22 April 2020
Here are a few suggestions to make you aware of this issue during practice and performance
We’re all aware of this issue. We sit at the keyboard, sometimes hunched over it for extended periods of time, and our shoulders become tense, stiff, and ‘raised’, and often we don’t even notice - until they start to ache after a practice session.
Concentration and focus on the music, as well as learning the necessary movements to play a piece, provide prime distractions. And as our shoulders creep ever higher, flexible, free or relaxed piano playing becomes increasingly more challenging.
Here are a few suggestions to make you aware of this issue during practice and performance:
First of all, sit at the keyboard and completely relax your upper body, encouraging your arms to swing down by your side, until they feel ‘heavy’ and loose.
Now tense your shoulders, until they rise up to your ears! Note the feeling of tension and discomfort. Return to the first position, with your arms swinging loosely by your side, and most importantly, feel the difference. It’s the feeling which will help you to remember to keep relaxed.
Rest both hands on the keyboard (without sounding or playing any notes) keeping your shoulders down, or in a normal rested position, and the arms, elbows and hands totally loose and ‘heavy’. The act of resting the hands in this manner will allow you to become accustomed to the feeling of relaxation in the usual piano playing position without the distraction of actually playing the instrument.
Your hands may fall off the keyboard as you relax, because you are used to tensing as you play. In this case, just rest one hand on the keyboard at a time, holding it in place with the other hand, so you are able to release any tension in that shoulder, arm and hand.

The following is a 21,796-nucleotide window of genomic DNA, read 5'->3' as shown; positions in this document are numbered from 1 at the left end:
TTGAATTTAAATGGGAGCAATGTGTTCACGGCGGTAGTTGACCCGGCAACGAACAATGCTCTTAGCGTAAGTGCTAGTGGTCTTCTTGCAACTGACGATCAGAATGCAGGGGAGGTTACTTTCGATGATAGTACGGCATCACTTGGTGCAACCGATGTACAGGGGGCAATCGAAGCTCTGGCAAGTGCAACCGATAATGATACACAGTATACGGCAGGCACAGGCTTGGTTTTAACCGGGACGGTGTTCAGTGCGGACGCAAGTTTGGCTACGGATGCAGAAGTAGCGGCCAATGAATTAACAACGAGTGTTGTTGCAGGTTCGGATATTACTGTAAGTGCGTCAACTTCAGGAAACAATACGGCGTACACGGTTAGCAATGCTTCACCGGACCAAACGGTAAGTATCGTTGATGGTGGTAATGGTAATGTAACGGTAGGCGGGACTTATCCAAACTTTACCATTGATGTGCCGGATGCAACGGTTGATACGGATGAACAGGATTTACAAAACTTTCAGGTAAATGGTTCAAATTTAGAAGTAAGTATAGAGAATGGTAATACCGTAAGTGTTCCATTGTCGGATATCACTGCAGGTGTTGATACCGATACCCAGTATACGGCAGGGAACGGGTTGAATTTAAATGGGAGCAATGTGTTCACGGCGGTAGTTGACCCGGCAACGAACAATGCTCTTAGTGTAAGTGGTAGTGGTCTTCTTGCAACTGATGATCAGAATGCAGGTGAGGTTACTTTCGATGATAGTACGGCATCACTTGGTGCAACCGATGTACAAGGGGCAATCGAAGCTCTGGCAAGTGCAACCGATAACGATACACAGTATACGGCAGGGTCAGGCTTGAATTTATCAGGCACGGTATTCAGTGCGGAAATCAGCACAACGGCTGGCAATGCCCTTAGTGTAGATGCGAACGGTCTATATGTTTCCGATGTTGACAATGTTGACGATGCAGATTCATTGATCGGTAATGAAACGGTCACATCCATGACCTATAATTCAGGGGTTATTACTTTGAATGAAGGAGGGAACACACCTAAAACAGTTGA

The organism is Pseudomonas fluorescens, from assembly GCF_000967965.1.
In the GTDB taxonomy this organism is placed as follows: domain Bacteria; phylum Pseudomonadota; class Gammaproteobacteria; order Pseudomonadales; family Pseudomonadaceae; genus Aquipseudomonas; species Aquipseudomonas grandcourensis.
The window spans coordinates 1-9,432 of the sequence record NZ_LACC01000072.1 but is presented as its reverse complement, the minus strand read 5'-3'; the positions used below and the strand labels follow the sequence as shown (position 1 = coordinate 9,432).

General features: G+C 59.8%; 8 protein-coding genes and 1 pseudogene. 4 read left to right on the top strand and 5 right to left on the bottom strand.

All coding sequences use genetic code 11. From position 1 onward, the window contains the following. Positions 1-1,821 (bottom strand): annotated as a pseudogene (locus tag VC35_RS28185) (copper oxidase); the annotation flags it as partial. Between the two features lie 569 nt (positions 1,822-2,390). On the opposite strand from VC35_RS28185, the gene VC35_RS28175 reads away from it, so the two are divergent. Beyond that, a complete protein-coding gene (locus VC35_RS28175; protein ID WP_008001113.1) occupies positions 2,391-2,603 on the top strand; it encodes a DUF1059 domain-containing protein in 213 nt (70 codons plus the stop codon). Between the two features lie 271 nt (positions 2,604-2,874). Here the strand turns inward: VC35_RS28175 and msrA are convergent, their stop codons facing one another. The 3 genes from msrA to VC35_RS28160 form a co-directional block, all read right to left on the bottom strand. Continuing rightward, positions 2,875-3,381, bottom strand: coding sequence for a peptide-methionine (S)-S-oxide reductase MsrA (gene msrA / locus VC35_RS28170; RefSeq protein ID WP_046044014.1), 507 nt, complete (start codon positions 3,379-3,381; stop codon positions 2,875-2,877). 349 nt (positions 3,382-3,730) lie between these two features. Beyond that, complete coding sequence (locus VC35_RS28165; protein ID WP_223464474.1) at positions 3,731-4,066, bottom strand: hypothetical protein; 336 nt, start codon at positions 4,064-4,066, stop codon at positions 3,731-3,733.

As you are now aware of the necessary feeling, it’s time to play. Short five-finger exercises or a simple scale both provide perfect vehicles to try out your new relaxed stance. Play the exercise slowly, and as you depress each key, keep focused on your shoulder activity. Notice how your upper body reacts as you play various note patterns.
At first, it’s important to keep about fifty percent of your concentration on your shoulders. They will only really learn to be loose if you can harness your concentration as you play.
Therefore, the slower the better, until the feeling becomes a habit. Ensure you switch your focus to your shoulders at various points in a piece as you practice – you could even write this in the score as a reminder.
After a few weeks (or possibly months) of focused concentration as you practice, you’ll be more aware of your shoulders because you’ve spent much time thinking about them and their movement, with the aim of keeping them relaxed.
A relaxed sitting position will eventually become a habit – a good habit, replacing the old, uncomfortable stance.
The key to successfully relaxing and releasing your shoulders of any tension as you play, is to keep aware of the feeling – when you are feeling relaxed, your entire upper body will respond differently, and a whole new world of flexibility will be at your fingertips.
Here are more tips from Melanie Spanswick:
- 5 key ways of improving your warm-up regime
- Mastering memorisation: Pro advice
- 5 top pieces of advice on how to improve your fingering
- 5 top tips for creating the illusion of legato